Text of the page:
Ms. Shapiro recommends paying the cost for a professional photographer, but only once the house is ready to be put on the market.

“It’s almost impossible to reel back a prospective buyer and often times changing out photos is an extra cost that doesn’t yield anything in return,” she said. “Before you have photos taken of your house, get the staging and presentation work done first.”

Preparing a home for presentation is a “six-month process,” Ms. Shapiro said. The first step is to bring out an independent, professional stager to give the house an objective look, she said.

“A pre-home inspection before you do anything can go a really long way, because a professional stager will be critical of what you have and what you don’t have,” Ms. Shapiro said. “This way you know what your house’s flaws are and then it’s your choice on how to improve them or what to do with them.”

Ms. Shapiro, Ms. Freed-Ancona and Ms. Rowella all agree comparables — “what do houses that have sold have?” — are something every home seller should take into consideration before putting their house on the market.

Some of these features include: hardwood floors, updated faucets, granite countertops, roofing, and kitchen cabinets.

“Cabinetry is what separates the men from the boys,” Ms. Shapiro said. “You can’t really go wrong with a bedroom, but a lot of buyers are sold or not sold in the kitchen.”

One popular feature Ms. Shapiro has noticed in homes that have sold are kitchens than open into the family room without any wall or divider.

“Everyone wants their house to be open and bright, and this room can illuminate a lot of space,” she added.

When she shows houses, Ms. Shapiro said, the four most important rooms to prospective buyers are the family room, the master bedroom, the kitchen and the bathrooms.

She added that she usually stages the bedrooms with bedspreads and pillows, but sometimes uses an air mattresses in a vacant rooms so buyers can see how the room looks spatially.

While she acknowledges presentation is key to selling a home, Ms. Freed-Ancona believes that not every house needs additional accessories to sell.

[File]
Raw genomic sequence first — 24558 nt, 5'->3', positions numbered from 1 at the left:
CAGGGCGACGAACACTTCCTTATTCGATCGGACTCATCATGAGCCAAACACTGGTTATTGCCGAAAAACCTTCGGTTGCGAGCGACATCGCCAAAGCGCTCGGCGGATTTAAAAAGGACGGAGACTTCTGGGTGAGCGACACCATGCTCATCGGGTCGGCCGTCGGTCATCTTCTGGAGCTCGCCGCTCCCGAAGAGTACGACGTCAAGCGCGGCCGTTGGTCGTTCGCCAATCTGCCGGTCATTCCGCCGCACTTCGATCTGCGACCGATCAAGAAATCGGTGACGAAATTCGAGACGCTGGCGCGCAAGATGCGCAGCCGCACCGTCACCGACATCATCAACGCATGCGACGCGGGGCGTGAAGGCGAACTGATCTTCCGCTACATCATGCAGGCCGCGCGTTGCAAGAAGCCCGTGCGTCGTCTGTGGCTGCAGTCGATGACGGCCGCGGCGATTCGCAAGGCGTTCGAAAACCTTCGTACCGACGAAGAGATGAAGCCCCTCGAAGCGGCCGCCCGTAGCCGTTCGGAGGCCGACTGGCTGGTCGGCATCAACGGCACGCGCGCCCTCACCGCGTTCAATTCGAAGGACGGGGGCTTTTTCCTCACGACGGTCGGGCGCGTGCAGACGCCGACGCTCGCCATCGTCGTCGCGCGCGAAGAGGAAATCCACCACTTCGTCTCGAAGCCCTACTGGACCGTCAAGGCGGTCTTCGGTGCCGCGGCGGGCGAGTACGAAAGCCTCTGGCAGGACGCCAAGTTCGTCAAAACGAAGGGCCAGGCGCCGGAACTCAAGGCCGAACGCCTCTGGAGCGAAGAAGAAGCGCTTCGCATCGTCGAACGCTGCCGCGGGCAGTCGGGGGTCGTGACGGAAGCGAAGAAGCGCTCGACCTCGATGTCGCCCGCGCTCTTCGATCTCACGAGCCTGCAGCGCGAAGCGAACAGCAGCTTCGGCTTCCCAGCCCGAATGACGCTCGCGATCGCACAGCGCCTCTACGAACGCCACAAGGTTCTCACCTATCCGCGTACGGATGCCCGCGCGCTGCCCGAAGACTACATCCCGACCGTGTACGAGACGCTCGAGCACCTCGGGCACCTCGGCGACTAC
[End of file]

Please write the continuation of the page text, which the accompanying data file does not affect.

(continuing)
“Staging is important to the process, but sometimes bringing in accessories and additional furniture isn’t what the prospective buyers want to see,” she said. “It depends on the condition of the house — I bring in additional help when it’s necessary, but that varies from property to property.”

Ms. Rowella agrees.

“You’re not selling stuff in a room, you’re selling real estate,” she said.

But what about pricing?

When the house is finally ready to go onto the market, Ms. Freed-Ancona says sellers must understand the market and where their competition is in it.

“There’s no one pricing strategy, but in order to price competitively the seller must be able to present well and know what they have to offer and how that differs from other houses in the same price range,” she said.

Ms. Shapiro is adamant that the seller still has control over pricing and presentation, even though it’s a buyers market. She added that sellers can’t control the location of their home and the state of the economy, but they do control the marketing process.

“Showing a house that isn’t ready to be shown is a crucial mistake,” she said. “But the most important part of selling a home is pricing. If the listed price is over the top, then that could really make all the preparation work be for nothing.”

Ms. Rowella adds that the first 30 days on the market is the most important for a new house and that, similar to Ms. Shapiro’s point, over-listing can ruin the whole preparation process.

“You have to have a product that gets both the buyer and the Realtor excited — you have to be able to sell to the Realtor first, because if you can’t entice them — then you won’t sell to the prospective buyers,” she said. “Price can kill an initial listing if you’re overreaching and not listening to professional advice. I’ve always taught listening to Realtors and listing property close to the number they recommend.

“Price is so key in the process — you always have to be thinking about the competition and what you’re home offers comparatively — the money you spend to prepare your house will go to waste if you mess up the pricing.”

About author

By participating in the comments section of this site you are agreeing to our Privacy Policy and User Agreement

© HAN Network. All rights reserved. The Ridgefield Press, 16 Bailey Avenue, Ridgefield, CT 06877

Designed by WPSHOWER

Powered by WordPress